There are more U.S. metros where it's cheaper to rent than buy
Rising home prices and changes to the tax law have combined to make renting a home a more attractive option, especially in some localities.
A new report by Attom Data Solutions shows that renting a three bedroom home makes more economic sense than purchasing a median-priced home in 46 percent of 447 U.S. metro areas.
The report is based on newly released fair market rent data for 2018 from the U.S. Department of Housing and Urban Development (HUD), wage information from the Bureau of Labor Statistics (BLS), and public record sales deed data from ATTOM Data Solutions.
It shows that the trend since the housing crash of 2008 has shifted. After the crash, interest rates and home prices were at rock bottom. At the same time, fewer people could qualify for mortgages and had to compete for limited rental housing, sending rents higher.
Back then, buying a home was a pretty good deal since mortgage payments were often less than comparable to rents. Now, home prices in many markets are above their housing bubble peaks while rents have stabilized.
'Lesser of two evils'
“Renting has clearly become the lesser of two housing affordability evils in many major population centers, with renting [being] more affordable than buying in 76 percent of counties that have a population of one million or more,” said Daren Blomquist, vice president at ATTOM Data Solutions.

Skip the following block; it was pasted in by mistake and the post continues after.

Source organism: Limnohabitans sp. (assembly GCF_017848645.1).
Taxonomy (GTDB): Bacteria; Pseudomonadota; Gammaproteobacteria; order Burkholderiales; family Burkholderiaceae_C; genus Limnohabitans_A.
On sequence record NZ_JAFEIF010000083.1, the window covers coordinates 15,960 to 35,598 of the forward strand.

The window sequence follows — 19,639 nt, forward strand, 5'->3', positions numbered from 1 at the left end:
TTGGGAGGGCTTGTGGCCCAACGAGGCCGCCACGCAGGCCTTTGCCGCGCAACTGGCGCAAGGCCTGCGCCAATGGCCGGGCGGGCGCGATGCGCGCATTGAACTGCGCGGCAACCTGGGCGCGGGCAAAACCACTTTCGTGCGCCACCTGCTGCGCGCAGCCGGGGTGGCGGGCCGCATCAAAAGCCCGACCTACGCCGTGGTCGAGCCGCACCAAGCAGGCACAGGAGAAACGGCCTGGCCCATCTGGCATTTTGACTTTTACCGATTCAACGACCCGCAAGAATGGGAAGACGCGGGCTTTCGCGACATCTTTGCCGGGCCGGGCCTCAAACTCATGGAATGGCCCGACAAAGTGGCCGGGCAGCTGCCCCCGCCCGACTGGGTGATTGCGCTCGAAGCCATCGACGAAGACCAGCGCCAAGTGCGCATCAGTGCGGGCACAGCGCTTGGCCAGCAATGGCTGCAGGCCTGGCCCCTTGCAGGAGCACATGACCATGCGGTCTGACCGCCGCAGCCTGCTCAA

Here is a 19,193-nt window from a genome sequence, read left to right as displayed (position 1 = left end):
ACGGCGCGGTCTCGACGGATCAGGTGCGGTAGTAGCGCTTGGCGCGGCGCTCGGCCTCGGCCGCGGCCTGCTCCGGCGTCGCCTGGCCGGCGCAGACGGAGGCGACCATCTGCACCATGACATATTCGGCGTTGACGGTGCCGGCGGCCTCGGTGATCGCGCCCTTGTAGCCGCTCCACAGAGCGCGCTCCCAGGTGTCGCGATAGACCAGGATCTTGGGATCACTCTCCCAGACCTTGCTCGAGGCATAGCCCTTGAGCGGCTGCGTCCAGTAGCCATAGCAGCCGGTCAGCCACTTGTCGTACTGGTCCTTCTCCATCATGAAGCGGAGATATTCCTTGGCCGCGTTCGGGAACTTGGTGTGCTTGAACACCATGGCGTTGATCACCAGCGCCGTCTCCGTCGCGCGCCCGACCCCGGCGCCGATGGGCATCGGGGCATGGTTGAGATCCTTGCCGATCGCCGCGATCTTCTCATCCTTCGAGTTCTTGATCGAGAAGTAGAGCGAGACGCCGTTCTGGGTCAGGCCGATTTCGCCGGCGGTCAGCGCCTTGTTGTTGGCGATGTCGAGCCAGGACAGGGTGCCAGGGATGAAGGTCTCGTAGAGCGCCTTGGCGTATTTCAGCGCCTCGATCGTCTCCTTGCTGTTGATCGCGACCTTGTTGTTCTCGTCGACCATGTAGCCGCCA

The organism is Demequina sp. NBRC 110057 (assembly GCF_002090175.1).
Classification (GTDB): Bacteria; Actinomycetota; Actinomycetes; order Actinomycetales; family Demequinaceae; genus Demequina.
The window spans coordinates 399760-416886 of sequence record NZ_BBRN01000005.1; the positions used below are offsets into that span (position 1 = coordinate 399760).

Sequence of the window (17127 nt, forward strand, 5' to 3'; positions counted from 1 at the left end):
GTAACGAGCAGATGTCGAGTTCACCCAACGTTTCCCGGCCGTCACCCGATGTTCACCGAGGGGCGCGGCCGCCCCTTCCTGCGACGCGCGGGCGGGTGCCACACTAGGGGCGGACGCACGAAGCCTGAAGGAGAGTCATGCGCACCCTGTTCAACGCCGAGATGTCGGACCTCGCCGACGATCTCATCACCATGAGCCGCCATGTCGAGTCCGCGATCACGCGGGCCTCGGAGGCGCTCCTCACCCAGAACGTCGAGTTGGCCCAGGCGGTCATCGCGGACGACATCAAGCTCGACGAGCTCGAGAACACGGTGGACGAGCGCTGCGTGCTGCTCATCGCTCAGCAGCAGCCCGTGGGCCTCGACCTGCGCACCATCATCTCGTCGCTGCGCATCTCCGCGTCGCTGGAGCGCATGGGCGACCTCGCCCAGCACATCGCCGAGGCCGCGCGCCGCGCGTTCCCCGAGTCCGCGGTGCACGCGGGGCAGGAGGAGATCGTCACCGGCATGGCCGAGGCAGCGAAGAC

In fact, Blomquist says 64 percent of the U.S. population now lives in an area where it is more affordable to rent than buy.
For example, it's cheaper to rent in Los Angeles, Chicago, Houston, Phoenix, San Diego, Miami, New York, Seattle, Las Vegas, San Jose, San Francisco, and Boston. But that might not be surprising since those are some of the most expensive housing markets in the nation.
But renting is also the better option in some markets where home prices aren't that expensive. The report found "very affordable" rental markets in the metros of Huntsville, Ala., Peoria, Ill., Dayton, Ohio, Kingsport-Bristol, Tenn., and Cleveland, Ohio.
Attom Data Solutions said one reason for the turnabout is home prices continue to rise faster than rents in 59 percent of U.S, metros. Rents rose faster than home prices in just 41 percent of markets.
Tax law effect
The tax reform law that took effect this year may also skew the equation in favor of renting in the months ahead. It not only caps some popular tax deductions for homeownership, it nearly doubles the Standard Deduction, making it less advantageous for homeowners to write off those homeowner expenses.
Consumers' incomes also make a difference in rental affordability. Right now, rents are rising faster than incomes in some of the nation's most expensive housing markets, including Los Angeles and Chicago.
However, the report shows incomes are rising faster than rents in 181 of 447 metros, including Seattle, Las Vegas, San Antonio, Boston, and Long Island.